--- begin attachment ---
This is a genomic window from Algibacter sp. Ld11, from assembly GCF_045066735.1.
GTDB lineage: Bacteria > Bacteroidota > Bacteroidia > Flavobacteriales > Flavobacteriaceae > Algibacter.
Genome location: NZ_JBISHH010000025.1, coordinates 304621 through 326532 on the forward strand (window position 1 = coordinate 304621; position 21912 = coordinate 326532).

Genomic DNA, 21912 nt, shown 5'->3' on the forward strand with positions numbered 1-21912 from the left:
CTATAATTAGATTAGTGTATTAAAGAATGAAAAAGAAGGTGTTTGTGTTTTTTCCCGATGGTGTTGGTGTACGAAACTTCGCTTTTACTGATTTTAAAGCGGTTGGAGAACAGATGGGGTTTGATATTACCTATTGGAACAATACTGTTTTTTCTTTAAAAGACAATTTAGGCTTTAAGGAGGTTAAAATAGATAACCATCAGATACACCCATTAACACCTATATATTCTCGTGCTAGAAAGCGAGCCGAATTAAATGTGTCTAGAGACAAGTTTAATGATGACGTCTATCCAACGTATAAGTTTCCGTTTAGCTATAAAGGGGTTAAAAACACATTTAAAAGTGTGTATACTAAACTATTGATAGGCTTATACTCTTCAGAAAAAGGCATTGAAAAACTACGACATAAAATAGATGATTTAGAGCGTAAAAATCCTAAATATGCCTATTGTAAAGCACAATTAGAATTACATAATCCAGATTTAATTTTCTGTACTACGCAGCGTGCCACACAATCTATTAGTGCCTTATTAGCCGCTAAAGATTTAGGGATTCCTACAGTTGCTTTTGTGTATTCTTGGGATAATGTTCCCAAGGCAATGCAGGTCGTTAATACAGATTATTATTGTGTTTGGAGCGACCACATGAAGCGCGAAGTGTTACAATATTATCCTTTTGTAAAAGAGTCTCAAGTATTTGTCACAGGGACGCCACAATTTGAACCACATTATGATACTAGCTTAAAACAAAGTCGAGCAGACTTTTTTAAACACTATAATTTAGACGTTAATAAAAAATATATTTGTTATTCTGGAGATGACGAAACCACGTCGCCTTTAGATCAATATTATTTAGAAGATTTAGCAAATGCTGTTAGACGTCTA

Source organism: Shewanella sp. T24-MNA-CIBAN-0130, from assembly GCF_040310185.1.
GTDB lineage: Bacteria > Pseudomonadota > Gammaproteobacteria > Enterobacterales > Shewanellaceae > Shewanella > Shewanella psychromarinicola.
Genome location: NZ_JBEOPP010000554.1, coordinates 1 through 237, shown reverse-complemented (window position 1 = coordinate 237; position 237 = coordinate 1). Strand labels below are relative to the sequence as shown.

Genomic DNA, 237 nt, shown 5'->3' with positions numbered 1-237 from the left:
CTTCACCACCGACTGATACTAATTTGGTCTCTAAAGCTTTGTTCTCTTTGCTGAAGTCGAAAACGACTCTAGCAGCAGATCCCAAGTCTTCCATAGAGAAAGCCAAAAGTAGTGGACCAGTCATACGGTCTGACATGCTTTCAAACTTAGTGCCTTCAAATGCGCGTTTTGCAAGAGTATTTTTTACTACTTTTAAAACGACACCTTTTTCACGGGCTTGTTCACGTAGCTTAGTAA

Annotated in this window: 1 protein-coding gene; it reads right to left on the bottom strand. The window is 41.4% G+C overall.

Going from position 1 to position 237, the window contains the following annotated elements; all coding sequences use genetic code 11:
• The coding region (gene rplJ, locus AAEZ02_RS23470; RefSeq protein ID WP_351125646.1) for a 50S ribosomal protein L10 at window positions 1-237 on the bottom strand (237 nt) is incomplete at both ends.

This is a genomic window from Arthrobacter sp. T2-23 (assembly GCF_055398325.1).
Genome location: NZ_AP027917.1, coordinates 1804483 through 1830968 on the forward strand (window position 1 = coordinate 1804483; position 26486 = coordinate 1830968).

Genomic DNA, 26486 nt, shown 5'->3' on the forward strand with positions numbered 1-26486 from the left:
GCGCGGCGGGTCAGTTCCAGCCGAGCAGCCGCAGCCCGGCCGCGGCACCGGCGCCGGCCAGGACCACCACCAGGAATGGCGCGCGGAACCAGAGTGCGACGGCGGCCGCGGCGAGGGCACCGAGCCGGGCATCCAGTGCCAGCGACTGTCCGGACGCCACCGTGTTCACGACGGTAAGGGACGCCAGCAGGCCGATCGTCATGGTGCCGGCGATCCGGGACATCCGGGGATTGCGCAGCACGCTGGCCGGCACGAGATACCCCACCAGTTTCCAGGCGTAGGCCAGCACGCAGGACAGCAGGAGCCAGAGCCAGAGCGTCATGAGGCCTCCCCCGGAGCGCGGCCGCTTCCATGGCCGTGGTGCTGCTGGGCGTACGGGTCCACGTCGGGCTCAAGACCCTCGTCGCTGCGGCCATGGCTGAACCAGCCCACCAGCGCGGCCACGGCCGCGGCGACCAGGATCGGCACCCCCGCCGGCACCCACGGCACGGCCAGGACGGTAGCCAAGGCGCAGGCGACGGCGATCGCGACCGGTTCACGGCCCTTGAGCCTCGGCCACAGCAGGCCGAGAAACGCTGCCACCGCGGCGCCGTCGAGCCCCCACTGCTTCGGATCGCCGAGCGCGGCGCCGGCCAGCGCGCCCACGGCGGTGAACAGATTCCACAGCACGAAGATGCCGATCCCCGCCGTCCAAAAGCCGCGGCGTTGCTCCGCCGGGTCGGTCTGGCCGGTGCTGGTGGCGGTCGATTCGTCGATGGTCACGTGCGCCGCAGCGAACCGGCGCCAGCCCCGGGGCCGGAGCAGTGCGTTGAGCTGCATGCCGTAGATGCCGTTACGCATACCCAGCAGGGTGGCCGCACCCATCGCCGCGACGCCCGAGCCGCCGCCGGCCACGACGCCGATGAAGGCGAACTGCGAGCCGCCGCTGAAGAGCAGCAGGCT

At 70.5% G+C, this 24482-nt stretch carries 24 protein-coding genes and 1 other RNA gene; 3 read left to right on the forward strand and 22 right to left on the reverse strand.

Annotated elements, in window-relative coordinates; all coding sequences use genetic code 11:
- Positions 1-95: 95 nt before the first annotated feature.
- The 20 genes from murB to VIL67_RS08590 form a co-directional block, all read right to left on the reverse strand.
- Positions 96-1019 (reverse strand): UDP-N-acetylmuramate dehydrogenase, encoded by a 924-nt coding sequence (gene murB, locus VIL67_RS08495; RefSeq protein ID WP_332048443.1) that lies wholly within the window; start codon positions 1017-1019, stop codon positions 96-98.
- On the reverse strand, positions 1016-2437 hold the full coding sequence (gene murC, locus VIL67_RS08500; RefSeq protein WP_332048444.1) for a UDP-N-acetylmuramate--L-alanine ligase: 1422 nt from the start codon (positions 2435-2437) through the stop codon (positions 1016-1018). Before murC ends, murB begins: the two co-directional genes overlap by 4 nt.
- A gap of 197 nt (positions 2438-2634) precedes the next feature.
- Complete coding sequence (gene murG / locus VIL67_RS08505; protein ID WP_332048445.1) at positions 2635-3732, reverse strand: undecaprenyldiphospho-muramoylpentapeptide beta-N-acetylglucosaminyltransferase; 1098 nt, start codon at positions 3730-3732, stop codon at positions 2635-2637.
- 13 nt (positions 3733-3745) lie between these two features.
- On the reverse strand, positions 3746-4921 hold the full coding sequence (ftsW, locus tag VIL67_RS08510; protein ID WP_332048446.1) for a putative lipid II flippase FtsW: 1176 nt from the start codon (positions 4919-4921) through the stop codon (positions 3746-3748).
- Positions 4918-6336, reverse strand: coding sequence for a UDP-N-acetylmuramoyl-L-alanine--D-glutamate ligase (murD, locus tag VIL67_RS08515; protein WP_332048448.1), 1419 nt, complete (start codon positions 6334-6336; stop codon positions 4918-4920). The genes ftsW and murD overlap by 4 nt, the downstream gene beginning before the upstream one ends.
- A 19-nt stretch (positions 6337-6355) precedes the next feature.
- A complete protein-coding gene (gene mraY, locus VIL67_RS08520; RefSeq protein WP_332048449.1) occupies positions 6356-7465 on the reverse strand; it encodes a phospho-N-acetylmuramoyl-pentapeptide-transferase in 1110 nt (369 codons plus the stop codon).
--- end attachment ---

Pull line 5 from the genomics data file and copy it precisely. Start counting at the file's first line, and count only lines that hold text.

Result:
CTATAATTAGATTAGTGTATTAAAGAATGAAAAAGAAGGTGTTTGTGTTTTTTCCCGATGGTGTTGGTGTACGAAACTTCGCTTTTACTGATTTTAAAGCGGTTGGAGAACAGATGGGGTTTGATATTACCTATTGGAACAATACTGTTTTTTCTTTAAAAGACAATTTAGGCTTTAAGGAGGTTAAAATAGATAACCATCAGATACACCCATTAACACCTATATATTCTCGTGCTAGAAAGCGAGCCGAATTAAATGTGTCTAGAGACAAGTTTAATGATGACGTCTATCCAACGTATAAGTTTCCGTTTAGCTATAAAGGGGTTAAAAACACATTTAAAAGTGTGTATACTAAACTATTGATAGGCTTATACTCTTCAGAAAAAGGCATTGAAAAACTACGACATAAAATAGATGATTTAGAGCGTAAAAATCCTAAATATGCCTATTGTAAAGCACAATTAGAATTACATAATCCAGATTTAATTTTCTGTACTACGCAGCGTGCCACACAATCTATTAGTGCCTTATTAGCCGCTAAAGATTTAGGGATTCCTACAGTTGCTTTTGTGTATTCTTGGGATAATGTTCCCAAGGCAATGCAGGTCGTTAATACAGATTATTATTGTGTTTGGAGCGACCACATGAAGCGCGAAGTGTTACAATATTATCCTTTTGTAAAAGAGTCTCAAGTATTTGTCACAGGGACGCCACAATTTGAACCACATTATGATACTAGCTTAAAACAAAGTCGAGCAGACTTTTTTAAACACTATAATTTAGACGTTAATAAAAAATATATTTGTTATTCTGGAGATGACGAAACCACGTCGCCTTTAGATCAATATTATTTAGAAGATTTAGCAAATGCTGTTAGACGTCTA